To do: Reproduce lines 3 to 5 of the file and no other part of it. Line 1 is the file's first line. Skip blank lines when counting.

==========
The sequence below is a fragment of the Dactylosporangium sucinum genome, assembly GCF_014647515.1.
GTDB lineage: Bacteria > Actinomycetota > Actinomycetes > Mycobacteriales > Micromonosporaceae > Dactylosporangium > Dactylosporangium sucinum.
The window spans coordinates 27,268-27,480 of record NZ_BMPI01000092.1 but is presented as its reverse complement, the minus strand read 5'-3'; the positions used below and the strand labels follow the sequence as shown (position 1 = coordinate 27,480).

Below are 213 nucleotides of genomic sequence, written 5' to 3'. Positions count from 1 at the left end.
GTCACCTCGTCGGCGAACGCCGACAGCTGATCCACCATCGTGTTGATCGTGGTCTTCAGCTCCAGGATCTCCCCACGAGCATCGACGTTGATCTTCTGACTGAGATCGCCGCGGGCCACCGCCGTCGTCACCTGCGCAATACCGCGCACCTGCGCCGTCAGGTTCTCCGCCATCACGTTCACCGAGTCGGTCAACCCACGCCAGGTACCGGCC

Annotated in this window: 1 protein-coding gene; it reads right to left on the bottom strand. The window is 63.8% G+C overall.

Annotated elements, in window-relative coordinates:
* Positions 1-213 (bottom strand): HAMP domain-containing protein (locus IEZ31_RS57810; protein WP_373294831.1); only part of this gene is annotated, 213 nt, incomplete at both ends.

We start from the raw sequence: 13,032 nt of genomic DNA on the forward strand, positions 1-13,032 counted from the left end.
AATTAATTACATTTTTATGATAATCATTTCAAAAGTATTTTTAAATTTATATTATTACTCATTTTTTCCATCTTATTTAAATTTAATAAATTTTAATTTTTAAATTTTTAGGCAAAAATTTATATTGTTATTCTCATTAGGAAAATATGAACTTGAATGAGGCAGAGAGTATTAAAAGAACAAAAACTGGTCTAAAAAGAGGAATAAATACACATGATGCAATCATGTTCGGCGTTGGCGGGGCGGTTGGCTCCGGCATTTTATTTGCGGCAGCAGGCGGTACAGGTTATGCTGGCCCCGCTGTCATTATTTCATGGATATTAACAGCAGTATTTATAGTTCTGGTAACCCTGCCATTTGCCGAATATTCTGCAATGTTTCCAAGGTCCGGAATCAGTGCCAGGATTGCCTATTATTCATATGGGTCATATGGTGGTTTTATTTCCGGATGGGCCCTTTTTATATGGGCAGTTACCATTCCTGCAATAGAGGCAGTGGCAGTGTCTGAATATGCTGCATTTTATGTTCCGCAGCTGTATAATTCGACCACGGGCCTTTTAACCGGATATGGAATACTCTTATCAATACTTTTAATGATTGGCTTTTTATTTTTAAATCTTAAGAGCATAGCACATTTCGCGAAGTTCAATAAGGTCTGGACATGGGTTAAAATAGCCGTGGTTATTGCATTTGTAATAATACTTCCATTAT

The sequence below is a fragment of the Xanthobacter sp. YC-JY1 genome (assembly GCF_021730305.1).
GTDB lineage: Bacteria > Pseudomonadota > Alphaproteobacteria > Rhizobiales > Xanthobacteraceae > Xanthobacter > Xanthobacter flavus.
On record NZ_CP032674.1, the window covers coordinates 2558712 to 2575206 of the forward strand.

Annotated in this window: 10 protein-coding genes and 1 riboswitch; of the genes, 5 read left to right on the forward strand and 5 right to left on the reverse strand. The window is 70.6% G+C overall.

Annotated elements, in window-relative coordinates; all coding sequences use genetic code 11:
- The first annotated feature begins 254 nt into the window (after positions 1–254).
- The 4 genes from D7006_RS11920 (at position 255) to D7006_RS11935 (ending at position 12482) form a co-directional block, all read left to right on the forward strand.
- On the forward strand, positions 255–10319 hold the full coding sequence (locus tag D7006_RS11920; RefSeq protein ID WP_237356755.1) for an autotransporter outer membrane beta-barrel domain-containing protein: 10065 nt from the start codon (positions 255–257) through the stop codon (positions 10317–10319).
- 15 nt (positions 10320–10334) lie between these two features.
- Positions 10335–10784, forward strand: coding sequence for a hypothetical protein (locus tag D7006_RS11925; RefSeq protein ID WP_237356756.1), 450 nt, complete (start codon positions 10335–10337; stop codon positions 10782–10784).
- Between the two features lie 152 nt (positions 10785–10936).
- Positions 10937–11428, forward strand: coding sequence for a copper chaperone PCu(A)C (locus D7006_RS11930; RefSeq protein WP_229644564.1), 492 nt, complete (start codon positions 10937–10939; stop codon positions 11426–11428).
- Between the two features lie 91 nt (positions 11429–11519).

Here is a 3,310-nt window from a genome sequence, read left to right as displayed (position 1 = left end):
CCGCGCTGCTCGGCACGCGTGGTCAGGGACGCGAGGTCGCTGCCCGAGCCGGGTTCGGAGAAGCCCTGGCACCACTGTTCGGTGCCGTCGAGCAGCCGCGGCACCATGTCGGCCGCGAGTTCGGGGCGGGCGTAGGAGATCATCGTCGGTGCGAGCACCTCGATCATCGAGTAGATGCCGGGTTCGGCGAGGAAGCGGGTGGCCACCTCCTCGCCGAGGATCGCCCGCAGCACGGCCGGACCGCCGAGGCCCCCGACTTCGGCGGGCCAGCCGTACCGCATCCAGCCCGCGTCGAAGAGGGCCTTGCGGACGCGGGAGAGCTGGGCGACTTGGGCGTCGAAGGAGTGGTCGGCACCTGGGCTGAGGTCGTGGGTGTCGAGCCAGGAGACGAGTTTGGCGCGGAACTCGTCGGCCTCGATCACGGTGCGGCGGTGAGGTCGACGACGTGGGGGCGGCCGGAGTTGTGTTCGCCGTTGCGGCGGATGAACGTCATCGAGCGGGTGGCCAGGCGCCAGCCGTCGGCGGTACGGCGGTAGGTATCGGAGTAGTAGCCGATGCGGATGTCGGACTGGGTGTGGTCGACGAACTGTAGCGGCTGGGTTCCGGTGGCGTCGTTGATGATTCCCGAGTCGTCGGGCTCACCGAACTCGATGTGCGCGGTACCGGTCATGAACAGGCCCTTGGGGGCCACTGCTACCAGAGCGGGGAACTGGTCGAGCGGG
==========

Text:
The window spans coordinates 27,268-27,480 of record NZ_BMPI01000092.1 but is presented as its reverse complement, the minus strand read 5'-3'; the positions used below and the strand labels follow the sequence as shown (position 1 = coordinate 27,480).

Below are 213 nucleotides of genomic sequence, written 5' to 3'. Positions count from 1 at the left end.
GTCACCTCGTCGGCGAACGCCGACAGCTGATCCACCATCGTGTTGATCGTGGTCTTCAGCTCCAGGATCTCCCCACGAGCATCGACGTTGATCTTCTGACTGAGATCGCCGCGGGCCACCGCCGTCGTCACCTGCGCAATACCGCGCACCTGCGCCGTCAGGTTCTCCGCCATCACGTTCACCGAGTCGGTCAACCCACGCCAGGTACCGGCC